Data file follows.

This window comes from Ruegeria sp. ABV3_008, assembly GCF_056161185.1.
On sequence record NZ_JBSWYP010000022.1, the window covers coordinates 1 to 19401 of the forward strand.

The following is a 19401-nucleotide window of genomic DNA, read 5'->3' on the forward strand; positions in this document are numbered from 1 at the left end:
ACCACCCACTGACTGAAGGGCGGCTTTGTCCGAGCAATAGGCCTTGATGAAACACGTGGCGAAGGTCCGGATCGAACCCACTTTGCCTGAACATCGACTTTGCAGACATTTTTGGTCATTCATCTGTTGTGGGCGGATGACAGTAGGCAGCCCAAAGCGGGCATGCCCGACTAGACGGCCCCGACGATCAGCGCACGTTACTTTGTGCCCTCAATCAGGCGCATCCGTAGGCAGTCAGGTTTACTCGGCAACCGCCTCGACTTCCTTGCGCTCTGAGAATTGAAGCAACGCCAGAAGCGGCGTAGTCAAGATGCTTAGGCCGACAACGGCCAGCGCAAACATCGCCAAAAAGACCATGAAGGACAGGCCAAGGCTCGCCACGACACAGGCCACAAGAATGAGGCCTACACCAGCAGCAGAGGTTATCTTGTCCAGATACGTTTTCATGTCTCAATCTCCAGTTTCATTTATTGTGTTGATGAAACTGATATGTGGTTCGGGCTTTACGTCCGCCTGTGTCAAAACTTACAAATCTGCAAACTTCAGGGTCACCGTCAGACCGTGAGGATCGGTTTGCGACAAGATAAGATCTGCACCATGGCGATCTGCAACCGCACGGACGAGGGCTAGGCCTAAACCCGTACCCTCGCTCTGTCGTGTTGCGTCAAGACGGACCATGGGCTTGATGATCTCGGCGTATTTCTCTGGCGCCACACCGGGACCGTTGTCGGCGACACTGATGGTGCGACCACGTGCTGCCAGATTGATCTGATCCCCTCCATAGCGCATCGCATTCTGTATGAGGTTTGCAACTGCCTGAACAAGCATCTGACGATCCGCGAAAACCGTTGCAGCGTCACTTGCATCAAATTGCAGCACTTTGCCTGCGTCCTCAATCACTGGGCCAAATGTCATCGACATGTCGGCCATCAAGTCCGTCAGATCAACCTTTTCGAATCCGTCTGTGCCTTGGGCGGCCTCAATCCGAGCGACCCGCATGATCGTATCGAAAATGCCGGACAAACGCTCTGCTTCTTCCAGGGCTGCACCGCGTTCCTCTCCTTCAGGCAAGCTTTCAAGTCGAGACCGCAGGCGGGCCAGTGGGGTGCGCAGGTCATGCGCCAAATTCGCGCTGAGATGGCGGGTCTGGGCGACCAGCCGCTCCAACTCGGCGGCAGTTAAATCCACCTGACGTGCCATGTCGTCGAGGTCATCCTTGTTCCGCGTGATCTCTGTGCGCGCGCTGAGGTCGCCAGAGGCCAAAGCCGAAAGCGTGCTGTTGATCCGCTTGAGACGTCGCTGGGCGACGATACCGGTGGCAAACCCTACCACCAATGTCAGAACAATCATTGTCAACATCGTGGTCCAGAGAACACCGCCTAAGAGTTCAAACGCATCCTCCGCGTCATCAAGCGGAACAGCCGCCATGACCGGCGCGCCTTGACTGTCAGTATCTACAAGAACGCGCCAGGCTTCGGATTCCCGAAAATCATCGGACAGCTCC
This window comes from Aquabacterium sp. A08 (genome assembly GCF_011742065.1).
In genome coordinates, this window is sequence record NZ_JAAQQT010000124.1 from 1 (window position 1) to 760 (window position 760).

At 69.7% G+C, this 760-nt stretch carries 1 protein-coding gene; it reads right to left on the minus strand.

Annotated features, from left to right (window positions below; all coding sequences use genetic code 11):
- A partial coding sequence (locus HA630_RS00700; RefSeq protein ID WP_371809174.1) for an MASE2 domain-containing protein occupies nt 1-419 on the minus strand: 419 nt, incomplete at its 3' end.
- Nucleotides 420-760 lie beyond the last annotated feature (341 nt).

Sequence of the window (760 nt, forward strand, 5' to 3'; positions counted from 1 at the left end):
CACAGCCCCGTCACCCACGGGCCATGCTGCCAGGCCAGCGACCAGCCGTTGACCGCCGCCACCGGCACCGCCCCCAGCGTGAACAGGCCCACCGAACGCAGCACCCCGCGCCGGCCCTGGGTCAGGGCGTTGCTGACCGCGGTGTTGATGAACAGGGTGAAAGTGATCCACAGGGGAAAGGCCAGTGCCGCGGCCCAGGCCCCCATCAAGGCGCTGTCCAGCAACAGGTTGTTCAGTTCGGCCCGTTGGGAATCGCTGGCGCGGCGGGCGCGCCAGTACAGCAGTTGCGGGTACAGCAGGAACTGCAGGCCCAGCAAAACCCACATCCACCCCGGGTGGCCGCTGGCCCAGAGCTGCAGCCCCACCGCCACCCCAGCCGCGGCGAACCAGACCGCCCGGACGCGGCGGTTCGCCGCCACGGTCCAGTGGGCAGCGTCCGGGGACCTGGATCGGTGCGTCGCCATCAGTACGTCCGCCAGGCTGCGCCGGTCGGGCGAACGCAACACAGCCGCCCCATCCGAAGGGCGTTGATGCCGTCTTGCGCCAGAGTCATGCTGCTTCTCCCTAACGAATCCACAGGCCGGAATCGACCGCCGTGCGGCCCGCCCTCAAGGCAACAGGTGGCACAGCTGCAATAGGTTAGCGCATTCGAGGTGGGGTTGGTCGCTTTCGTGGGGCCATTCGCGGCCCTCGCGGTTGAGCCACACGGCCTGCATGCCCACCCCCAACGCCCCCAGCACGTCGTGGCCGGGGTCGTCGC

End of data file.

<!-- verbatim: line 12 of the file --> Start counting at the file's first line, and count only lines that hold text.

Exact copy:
CACAGCCCCGTCACCCACGGGCCATGCTGCCAGGCCAGCGACCAGCCGTTGACCGCCGCCACCGGCACCGCCCCCAGCGTGAACAGGCCCACCGAACGCAGCACCCCGCGCCGGCCCTGGGTCAGGGCGTTGCTGACCGCGGTGTTGATGAACAGGGTGAAAGTGATCCACAGGGGAAAGGCCAGTGCCGCGGCCCAGGCCCCCATCAAGGCGCTGTCCAGCAACAGGTTGTTCAGTTCGGCCCGTTGGGAATCGCTGGCGCGGCGGGCGCGCCAGTACAGCAGTTGCGGGTACAGCAGGAACTGCAGGCCCAGCAAAACCCACATCCACCCCGGGTGGCCGCTGGCCCAGAGCTGCAGCCCCACCGCCACCCCAGCCGCGGCGAACCAGACCGCCCGGACGCGGCGGTTCGCCGCCACGGTCCAGTGGGCAGCGTCCGGGGACCTGGATCGGTGCGTCGCCATCAGTACGTCCGCCAGGCTGCGCCGGTCGGGCGAACGCAACACAGCCGCCCCATCCGAAGGGCGTTGATGCCGTCTTGCGCCAGAGTCATGCTGCTTCTCCCTAACGAATCCACAGGCCGGAATCGACCGCCGTGCGGCCCGCCCTCAAGGCAACAGGTGGCACAGCTGCAATAGGTTAGCGCATTCGAGGTGGGGTTGGTCGCTTTCGTGGGGCCATTCGCGGCCCTCGCGGTTGAGCCACACGGCCTGCATGCCCACCCCCAACGCCCCCAGCACGTCGTGGCCGGGGTCGTCGC